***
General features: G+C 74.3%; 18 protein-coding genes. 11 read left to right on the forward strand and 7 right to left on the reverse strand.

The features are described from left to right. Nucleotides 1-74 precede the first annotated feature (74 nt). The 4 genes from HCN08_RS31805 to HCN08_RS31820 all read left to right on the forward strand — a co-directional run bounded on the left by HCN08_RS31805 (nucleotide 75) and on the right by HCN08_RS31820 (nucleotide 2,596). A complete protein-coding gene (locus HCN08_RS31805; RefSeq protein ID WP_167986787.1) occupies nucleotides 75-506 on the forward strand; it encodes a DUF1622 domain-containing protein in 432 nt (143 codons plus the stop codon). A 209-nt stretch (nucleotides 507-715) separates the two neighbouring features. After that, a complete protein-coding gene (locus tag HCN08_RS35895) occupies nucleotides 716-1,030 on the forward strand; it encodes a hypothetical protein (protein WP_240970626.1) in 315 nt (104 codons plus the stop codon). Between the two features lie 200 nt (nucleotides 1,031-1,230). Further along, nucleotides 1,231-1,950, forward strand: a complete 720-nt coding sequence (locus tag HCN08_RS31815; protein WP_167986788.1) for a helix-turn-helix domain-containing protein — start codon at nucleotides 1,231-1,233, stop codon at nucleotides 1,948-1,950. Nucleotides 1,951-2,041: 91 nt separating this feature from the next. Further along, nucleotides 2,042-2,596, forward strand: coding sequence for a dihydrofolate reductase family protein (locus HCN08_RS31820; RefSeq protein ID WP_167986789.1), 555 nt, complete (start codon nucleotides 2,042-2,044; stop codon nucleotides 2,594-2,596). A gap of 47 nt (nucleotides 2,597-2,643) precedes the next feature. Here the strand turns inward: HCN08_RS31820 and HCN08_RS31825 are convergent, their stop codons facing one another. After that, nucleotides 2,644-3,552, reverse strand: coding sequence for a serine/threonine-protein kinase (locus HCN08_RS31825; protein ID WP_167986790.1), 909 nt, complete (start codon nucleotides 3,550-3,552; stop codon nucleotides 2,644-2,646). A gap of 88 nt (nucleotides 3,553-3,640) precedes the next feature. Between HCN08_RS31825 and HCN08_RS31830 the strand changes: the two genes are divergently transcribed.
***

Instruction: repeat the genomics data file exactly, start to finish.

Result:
General features: G+C 74.3%; 18 protein-coding genes. 11 read left to right on the forward strand and 7 right to left on the reverse strand.

The features are described from left to right. Nucleotides 1-74 precede the first annotated feature (74 nt). The 4 genes from HCN08_RS31805 to HCN08_RS31820 all read left to right on the forward strand — a co-directional run bounded on the left by HCN08_RS31805 (nucleotide 75) and on the right by HCN08_RS31820 (nucleotide 2,596). A complete protein-coding gene (locus HCN08_RS31805; RefSeq protein ID WP_167986787.1) occupies nucleotides 75-506 on the forward strand; it encodes a DUF1622 domain-containing protein in 432 nt (143 codons plus the stop codon). A 209-nt stretch (nucleotides 507-715) separates the two neighbouring features. After that, a complete protein-coding gene (locus tag HCN08_RS35895) occupies nucleotides 716-1,030 on the forward strand; it encodes a hypothetical protein (protein WP_240970626.1) in 315 nt (104 codons plus the stop codon). Between the two features lie 200 nt (nucleotides 1,031-1,230). Further along, nucleotides 1,231-1,950, forward strand: a complete 720-nt coding sequence (locus tag HCN08_RS31815; protein WP_167986788.1) for a helix-turn-helix domain-containing protein — start codon at nucleotides 1,231-1,233, stop codon at nucleotides 1,948-1,950. Nucleotides 1,951-2,041: 91 nt separating this feature from the next. Further along, nucleotides 2,042-2,596, forward strand: coding sequence for a dihydrofolate reductase family protein (locus HCN08_RS31820; RefSeq protein ID WP_167986789.1), 555 nt, complete (start codon nucleotides 2,042-2,044; stop codon nucleotides 2,594-2,596). A gap of 47 nt (nucleotides 2,597-2,643) precedes the next feature. Here the strand turns inward: HCN08_RS31820 and HCN08_RS31825 are convergent, their stop codons facing one another. After that, nucleotides 2,644-3,552, reverse strand: coding sequence for a serine/threonine-protein kinase (locus HCN08_RS31825; protein ID WP_167986790.1), 909 nt, complete (start codon nucleotides 3,550-3,552; stop codon nucleotides 2,644-2,646). A gap of 88 nt (nucleotides 3,553-3,640) precedes the next feature. Between HCN08_RS31825 and HCN08_RS31830 the strand changes: the two genes are divergently transcribed.